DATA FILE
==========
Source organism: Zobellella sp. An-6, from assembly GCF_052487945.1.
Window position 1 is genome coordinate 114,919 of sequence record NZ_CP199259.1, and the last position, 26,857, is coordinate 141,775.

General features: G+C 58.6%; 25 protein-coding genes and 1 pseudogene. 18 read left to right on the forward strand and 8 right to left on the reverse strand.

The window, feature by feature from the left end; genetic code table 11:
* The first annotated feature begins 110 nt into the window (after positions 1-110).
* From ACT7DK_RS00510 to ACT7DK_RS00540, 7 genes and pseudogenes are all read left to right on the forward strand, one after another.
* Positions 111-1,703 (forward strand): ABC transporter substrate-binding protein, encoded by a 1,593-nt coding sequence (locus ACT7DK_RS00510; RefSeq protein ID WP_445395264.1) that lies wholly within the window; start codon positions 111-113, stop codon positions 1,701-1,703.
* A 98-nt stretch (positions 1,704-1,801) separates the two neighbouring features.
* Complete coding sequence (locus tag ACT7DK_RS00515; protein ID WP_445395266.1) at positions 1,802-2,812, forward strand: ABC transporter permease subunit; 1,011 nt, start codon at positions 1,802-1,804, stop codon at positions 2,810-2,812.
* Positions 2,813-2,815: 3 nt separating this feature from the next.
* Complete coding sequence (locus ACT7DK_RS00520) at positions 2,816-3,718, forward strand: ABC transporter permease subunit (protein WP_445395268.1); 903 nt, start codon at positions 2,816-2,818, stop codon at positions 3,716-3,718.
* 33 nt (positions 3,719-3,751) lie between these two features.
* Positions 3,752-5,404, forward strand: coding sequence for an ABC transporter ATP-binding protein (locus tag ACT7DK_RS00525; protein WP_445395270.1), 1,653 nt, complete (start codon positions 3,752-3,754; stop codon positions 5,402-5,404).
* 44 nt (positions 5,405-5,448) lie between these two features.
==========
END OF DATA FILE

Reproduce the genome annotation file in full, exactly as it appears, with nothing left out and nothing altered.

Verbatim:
Source organism: Zobellella sp. An-6, from assembly GCF_052487945.1.
Window position 1 is genome coordinate 114,919 of sequence record NZ_CP199259.1, and the last position, 26,857, is coordinate 141,775.

General features: G+C 58.6%; 25 protein-coding genes and 1 pseudogene. 18 read left to right on the forward strand and 8 right to left on the reverse strand.

The window, feature by feature from the left end; genetic code table 11:
* The first annotated feature begins 110 nt into the window (after positions 1-110).
* From ACT7DK_RS00510 to ACT7DK_RS00540, 7 genes and pseudogenes are all read left to right on the forward strand, one after another.
* Positions 111-1,703 (forward strand): ABC transporter substrate-binding protein, encoded by a 1,593-nt coding sequence (locus ACT7DK_RS00510; RefSeq protein ID WP_445395264.1) that lies wholly within the window; start codon positions 111-113, stop codon positions 1,701-1,703.
* A 98-nt stretch (positions 1,704-1,801) separates the two neighbouring features.
* Complete coding sequence (locus tag ACT7DK_RS00515; protein ID WP_445395266.1) at positions 1,802-2,812, forward strand: ABC transporter permease subunit; 1,011 nt, start codon at positions 1,802-1,804, stop codon at positions 2,810-2,812.
* Positions 2,813-2,815: 3 nt separating this feature from the next.
* Complete coding sequence (locus ACT7DK_RS00520) at positions 2,816-3,718, forward strand: ABC transporter permease subunit (protein WP_445395268.1); 903 nt, start codon at positions 2,816-2,818, stop codon at positions 3,716-3,718.
* 33 nt (positions 3,719-3,751) lie between these two features.
* Positions 3,752-5,404, forward strand: coding sequence for an ABC transporter ATP-binding protein (locus tag ACT7DK_RS00525; protein WP_445395270.1), 1,653 nt, complete (start codon positions 3,752-3,754; stop codon positions 5,402-5,404).
* 44 nt (positions 5,405-5,448) lie between these two features.